Colorado Springs Military Newspaper Group

Air Force Academy Spirit

CS 06 welcomes newest cadet for a day

Cadet 1st Class Solange Eddy, Cadet Squadron 06, affixes Scott Kleinschmidt’s nametape to his flight suit during his visit to the Air Force Academy April 8 through Saturday. Photo by Johnny Wilson

Cadet 1st Class Solange Eddy, Cadet Squadron 06, affixes Scott Kleinschmidt’s nametape to his flight suit during his visit to the Air Force Academy April 8 through Saturday. Photo by Johnny Wilson

By Ann Patton

Academy Spirit staff


Scott Kleinschmidt didn’t just toss out the first pitch at the Falcons’ match against San Diego State April 9. He fired it across home plate like the Little League All Star that he is.

Scott became the Academy’s newest Cadet for a Day during activities April 8 through Saturday.

Cadet Squadron 06 sponsored the visit for Scott, his mother, Jennifer, and his father, Fred, in cooperation with the Colorado Make-A-Wish Foundation. The family lives in Colorado Springs.

“They (the cadets) are really friendly, caring and down to earth and funny,” the 14-year-old said after his visit. “I had a blast.”

Events opened the evening of April 8 with dinner off base. Bright and early the next morning, the family and cadets enjoyed breakfast, a tour of the control tower and an aerobatic demonstration on the airfield. Compliments of the Academy’s Aero Club, Scott got to hop into the seat of a Cessna for a trip over Garden of the Gods and elsewhere. 

The 98th Flying Training Squadron then opened its doors to the group for a multimedia review of Academy parachuting, a tour of the facility and a demonstration of how parachutes are packed and operated in the air. The Indoor Training Facility gave Scott a real-life feel of being hooked into a harness and of exiting the Twin Otter, which parachuting cadets use for practice and demonstrations.

After hanging out with squad mates, Scott led the noon meal formation, and he and his family enjoyed lunch on the Staff Tower in Mitchell Hall. The afternoon brought the baseball game, a meeting with the Warrior Transition Battalion, a visit to the flight simulators and flag presentation after retreat. That evening, cadets treated the family to music, food and games at the Lawrence Paul Pavilion.

Saturday morning, Scott and family viewed a demonstration from the 10th Security Forces Squadron’s military working dogs, a tour of the fire station and the Founder’s Day Parade. Along the way he collected coins, patches and other souvenirs from all over the Academy. The squadron donated his regulation flight suit and jacket.

The seventh-grader at Cheyenne Mountain Junior High School has completed intensive therapy for leukemia and is now in the maintenance stage of treatment, Mr. Kleinschmidt said. Scott is doing well and is in remission.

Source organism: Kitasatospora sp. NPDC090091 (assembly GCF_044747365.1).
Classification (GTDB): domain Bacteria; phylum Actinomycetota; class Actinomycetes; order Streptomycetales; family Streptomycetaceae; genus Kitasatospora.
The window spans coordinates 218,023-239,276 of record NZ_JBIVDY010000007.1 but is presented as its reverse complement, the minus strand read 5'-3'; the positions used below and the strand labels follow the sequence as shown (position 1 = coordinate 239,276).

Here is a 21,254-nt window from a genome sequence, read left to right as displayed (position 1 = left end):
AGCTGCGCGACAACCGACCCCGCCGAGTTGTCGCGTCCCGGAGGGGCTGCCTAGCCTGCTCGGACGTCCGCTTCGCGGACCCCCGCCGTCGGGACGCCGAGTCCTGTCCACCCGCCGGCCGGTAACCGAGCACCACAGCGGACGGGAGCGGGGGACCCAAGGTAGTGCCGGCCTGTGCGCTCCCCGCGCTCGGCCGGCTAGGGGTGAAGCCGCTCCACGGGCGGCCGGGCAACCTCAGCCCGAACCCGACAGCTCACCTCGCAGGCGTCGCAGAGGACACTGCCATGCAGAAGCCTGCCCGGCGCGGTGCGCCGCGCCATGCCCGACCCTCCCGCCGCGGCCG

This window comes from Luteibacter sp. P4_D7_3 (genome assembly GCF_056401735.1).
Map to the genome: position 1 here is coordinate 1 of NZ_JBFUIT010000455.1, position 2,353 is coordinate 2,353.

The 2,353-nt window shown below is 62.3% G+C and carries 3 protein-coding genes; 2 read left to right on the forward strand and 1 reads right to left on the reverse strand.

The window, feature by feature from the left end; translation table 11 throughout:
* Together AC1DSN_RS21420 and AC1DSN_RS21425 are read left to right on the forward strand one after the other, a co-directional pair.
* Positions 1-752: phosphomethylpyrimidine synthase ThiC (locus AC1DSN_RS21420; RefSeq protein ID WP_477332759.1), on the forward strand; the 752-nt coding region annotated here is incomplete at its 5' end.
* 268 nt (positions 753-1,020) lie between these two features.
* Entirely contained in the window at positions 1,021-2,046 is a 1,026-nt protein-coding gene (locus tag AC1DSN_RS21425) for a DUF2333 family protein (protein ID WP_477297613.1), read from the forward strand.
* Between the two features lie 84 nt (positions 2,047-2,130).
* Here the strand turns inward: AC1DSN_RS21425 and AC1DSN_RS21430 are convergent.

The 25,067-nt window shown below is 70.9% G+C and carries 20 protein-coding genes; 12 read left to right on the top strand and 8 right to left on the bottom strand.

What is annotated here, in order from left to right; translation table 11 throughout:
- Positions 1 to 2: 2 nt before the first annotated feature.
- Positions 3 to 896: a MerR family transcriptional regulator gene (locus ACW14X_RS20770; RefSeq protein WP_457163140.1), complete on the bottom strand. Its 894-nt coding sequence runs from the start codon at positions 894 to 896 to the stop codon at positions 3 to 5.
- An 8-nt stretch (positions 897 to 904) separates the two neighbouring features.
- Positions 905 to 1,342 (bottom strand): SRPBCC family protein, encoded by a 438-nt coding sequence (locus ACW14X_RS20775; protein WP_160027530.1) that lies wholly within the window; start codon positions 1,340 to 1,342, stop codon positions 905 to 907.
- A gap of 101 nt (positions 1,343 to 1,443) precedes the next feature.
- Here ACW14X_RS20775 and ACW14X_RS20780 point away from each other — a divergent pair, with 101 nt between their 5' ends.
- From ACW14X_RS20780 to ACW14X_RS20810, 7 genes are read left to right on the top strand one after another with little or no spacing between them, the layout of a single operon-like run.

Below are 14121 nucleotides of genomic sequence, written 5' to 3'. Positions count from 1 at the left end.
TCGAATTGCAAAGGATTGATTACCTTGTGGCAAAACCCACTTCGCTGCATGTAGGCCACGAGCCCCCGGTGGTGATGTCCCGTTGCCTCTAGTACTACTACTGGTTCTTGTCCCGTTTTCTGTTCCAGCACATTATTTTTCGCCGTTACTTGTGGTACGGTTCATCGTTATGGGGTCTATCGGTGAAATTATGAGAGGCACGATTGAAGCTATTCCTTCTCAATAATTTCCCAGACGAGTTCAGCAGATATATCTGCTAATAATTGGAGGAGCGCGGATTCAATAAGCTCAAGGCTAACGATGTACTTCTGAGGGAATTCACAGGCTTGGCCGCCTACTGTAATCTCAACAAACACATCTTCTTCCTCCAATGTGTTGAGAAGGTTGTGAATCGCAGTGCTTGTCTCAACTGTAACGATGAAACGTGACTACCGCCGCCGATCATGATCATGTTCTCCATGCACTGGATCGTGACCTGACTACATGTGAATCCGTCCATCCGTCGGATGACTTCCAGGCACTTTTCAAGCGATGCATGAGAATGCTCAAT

Mr. and Mrs. Kleinschmidt met in Korea, where both were stationed while in the Air Force. She is now retired, and he is now in civil service.

Mrs. Kleinschmidt described her son as funny with a good sense of humor and a cross-country athlete who “has a lot of natural talent and ability.”

“He is sharp as a tack, impressive and very thoughtful,” she said.

Squadrons vie for the opportunity to sponsor the four children who become cadets for a day each year, two in the spring and two in the fall. Cadet 1st Class Solange Eddy of CS 06 said the squadron was eager to sponsor Scott.

“We’re a big family, and we wanted to have three more members,” she explained. “We stick up for each other and reach out to others. Everybody’s involved, and we’re really excited.”

Colorado’s spring weather cooperated for all the activities. Past cadets for a day have had Aero Club flights canceled or rescheduled due to weather. Aero Club manager Ed Ponder said the limits for flying are a maximum crosswind of 15 knots with a ceiling at 1,500 feet – conditions which can, and have, deteriorated rapidly for other visits. But he added the club’s 170 or so members, including cadets, enjoy the opportunity to host youngsters from Make-A-Wish.

“We feel it is well worthwhile,” he said.

It topped Scott’s list of fun things during the weekend, along with the military working dog demonstration, during which he donned a protective bite suit and served as a “bad guy” for a patrol dog.

“It is really interesting to see what they do and how they are trained,” he said.

Wish granter Maggie Appenzeller accompanied both the family and cadets.

“The cadets like to be with the families, and they do a really super job,” she said, pointing out their energy, enthusiasm and spirit cadets bring to the program.

The program is “an experience of a lifetime” and a real boost for cadets for a day, she added.

Cadet 2nd Class Keenan Ryner, who has 270 jumps to his credit in three years, said he especially enjoys sharing his experiences as an Academy parachutist with the Make-A-Wish youngsters.

“This is one of the things at the Academy that puts a smile on everyone’s face,” he said. “It’s quite an honor.”

Scott was the last cadet for a day for Cadet 1st Class Lauren McKinnon, cadet in charge for the program, before she graduates and heads to Undergraduate Pilot Training in May.

“I’m excited to graduate, but this is the best part of my Academy career,” the cadet with CS 40 said. “It’s a bittersweet feeling.”

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